Week 3: Research is your friend! Let’s get into the blindspots many writers have about their own creations: What do people in this universe do for money? What is their language like, and how does this shape their culture? Can you base an alien race on an ancient Earth tribe? Of course you can! Research is the answer.
Week 4: How to play to your strengths. Students will share their areas of knowledge and expertise, and we’ll discuss how we can work these details into a rich, authentic-feeling world. This doesn’t have to be particle physics! Realistic baking and parenting make a big difference to the texture of even the most fantastical tales. Curiosity can also be your guide.
Week 5: Outline or pantsing? Plan your story by the method that makes most sense to you, letting your world take the wheel. This week will involve a lot of 1 on 1 attention to your project. Let’s plan that short story and get it written! This includes discussion of markets, requirements, how to write a cover letter, and track your submissions out in the world.
Week 6: Being a writer. This week you are writing (hopefully finishing!) your short story. What does that mean? How can you be a kind and productive member of this community? Let’s talk about the wild and fabulous world you’re becoming a part of, and share some advice about survival, support, and sweet success.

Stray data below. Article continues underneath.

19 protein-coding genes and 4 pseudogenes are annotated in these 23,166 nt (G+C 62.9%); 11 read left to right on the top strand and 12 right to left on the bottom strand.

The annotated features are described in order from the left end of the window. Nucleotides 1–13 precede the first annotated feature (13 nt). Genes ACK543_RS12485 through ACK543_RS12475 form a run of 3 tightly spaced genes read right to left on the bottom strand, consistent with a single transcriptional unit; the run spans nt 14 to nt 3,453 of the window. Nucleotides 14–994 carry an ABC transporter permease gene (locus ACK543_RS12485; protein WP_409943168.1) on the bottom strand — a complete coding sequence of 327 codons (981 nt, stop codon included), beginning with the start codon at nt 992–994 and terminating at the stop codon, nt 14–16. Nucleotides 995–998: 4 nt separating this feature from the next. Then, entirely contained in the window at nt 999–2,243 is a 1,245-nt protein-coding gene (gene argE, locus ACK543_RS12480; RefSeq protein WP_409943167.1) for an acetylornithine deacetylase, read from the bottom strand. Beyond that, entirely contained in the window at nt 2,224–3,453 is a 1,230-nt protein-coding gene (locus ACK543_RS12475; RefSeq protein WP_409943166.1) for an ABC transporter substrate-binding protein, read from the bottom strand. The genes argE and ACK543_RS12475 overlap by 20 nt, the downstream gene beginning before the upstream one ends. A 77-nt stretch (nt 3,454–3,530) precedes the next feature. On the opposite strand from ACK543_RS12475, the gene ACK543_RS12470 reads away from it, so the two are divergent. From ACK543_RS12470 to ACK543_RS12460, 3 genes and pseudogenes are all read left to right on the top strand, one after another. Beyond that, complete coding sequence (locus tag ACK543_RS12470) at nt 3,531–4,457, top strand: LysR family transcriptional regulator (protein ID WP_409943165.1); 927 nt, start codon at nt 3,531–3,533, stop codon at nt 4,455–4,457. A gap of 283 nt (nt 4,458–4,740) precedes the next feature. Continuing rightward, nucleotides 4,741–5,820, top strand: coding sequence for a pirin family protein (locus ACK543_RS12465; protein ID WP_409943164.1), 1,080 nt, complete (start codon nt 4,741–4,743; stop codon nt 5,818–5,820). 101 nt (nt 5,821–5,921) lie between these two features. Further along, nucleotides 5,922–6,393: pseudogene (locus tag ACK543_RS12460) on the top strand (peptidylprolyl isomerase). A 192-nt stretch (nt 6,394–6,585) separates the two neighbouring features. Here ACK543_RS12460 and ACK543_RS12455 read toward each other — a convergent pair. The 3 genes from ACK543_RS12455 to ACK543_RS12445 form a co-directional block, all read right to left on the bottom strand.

Meg Elison is a science fiction author and feminist essayist. Her debut novel, The Book of the Unnamed Midwife, won the 2014 Philip K. Dick Award and was listed as a James A. Tiptree Award recommendation. Elison has been published in McSweeney’s, Fantasy & Science Fiction, Catapult, and many other places. Elison is a high school dropout and a graduate of UC Berkeley. Website: megelison.com. Twitter: @megelison.
“An Amazing Dystopian Feminist Novel I Couldn’t Put Down.”
“The story is beautifully written in a stripped down, understated way, though frequently gruesome…”
“A strikingly powerful story of one woman’s physical and emotional resourcefulness under the most dire of circumstances. An apocalyptic page-turner that picks up where Margaret Atwood’s THE HANDMAID'S TALE left off.”
“Elison offers a troubling yet hopeful vision of the future. One traditional challenge for feminist writers has often been to carve out a space in which a new social order can emerge.”
“I've been in a writing group with Meg Elison since 2014, and these have been the most productive years of my career, largely due to Meg. I've never had a critique partner who is so consistent or thorough, or who has such an exhaustive knowledge of the relevant markets. Meg is our group's go-to resource for where to place pieces and who to query; she is a consummate professional with an instinctive feel for how to put your work in conversation with the genre.”
“Meg Elison is a master of her craft: the shocking twist, the broken heart, the perfect phrase. Working with her, my prose and my storytelling have improved incomparably, and I would recommend her teaching to any aspiring writer.”